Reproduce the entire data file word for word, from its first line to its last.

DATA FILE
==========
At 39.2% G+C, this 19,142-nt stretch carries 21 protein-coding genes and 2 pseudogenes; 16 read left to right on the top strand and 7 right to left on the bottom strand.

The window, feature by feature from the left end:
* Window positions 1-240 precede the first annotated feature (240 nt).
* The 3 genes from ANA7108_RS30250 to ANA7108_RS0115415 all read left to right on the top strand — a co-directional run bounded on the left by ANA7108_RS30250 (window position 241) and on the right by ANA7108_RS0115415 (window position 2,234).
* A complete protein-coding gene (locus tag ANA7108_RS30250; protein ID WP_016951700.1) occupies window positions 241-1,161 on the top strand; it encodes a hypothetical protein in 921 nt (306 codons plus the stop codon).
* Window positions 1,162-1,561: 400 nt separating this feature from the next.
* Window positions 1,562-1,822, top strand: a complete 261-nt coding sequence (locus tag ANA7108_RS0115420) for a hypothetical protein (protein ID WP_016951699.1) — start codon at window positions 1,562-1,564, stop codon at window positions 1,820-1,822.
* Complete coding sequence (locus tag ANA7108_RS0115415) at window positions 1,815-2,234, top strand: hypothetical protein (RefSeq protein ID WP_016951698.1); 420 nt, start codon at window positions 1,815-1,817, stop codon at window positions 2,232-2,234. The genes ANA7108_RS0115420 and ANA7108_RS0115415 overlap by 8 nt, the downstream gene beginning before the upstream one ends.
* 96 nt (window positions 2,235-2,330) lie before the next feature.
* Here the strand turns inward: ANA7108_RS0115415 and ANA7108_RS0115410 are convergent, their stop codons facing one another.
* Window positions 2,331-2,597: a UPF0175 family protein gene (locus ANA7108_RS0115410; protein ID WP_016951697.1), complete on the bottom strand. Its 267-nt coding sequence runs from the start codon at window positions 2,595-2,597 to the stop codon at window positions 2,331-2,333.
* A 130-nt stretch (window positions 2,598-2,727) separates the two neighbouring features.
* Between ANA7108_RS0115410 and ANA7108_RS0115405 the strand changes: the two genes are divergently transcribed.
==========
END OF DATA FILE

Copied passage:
At 39.2% G+C, this 19,142-nt stretch carries 21 protein-coding genes and 2 pseudogenes; 16 read left to right on the top strand and 7 right to left on the bottom strand.

The window, feature by feature from the left end:
* Window positions 1-240 precede the first annotated feature (240 nt).
* The 3 genes from ANA7108_RS30250 to ANA7108_RS0115415 all read left to right on the top strand — a co-directional run bounded on the left by ANA7108_RS30250 (window position 241) and on the right by ANA7108_RS0115415 (window position 2,234).
* A complete protein-coding gene (locus tag ANA7108_RS30250; protein ID WP_016951700.1) occupies window positions 241-1,161 on the top strand; it encodes a hypothetical protein in 921 nt (306 codons plus the stop codon).
* Window positions 1,162-1,561: 400 nt separating this feature from the next.
* Window positions 1,562-1,822, top strand: a complete 261-nt coding sequence (locus tag ANA7108_RS0115420) for a hypothetical protein (protein ID WP_016951699.1) — start codon at window positions 1,562-1,564, stop codon at window positions 1,820-1,822.
* Complete coding sequence (locus tag ANA7108_RS0115415) at window positions 1,815-2,234, top strand: hypothetical protein (RefSeq protein ID WP_016951698.1); 420 nt, start codon at window positions 1,815-1,817, stop codon at window positions 2,232-2,234. The genes ANA7108_RS0115420 and ANA7108_RS0115415 overlap by 8 nt, the downstream gene beginning before the upstream one ends.
* 96 nt (window positions 2,235-2,330) lie before the next feature.
* Here the strand turns inward: ANA7108_RS0115415 and ANA7108_RS0115410 are convergent, their stop codons facing one another.
* Window positions 2,331-2,597: a UPF0175 family protein gene (locus ANA7108_RS0115410; protein ID WP_016951697.1), complete on the bottom strand. Its 267-nt coding sequence runs from the start codon at window positions 2,595-2,597 to the stop codon at window positions 2,331-2,333.
* A 130-nt stretch (window positions 2,598-2,727) separates the two neighbouring features.
* Between ANA7108_RS0115410 and ANA7108_RS0115405 the strand changes: the two genes are divergently transcribed.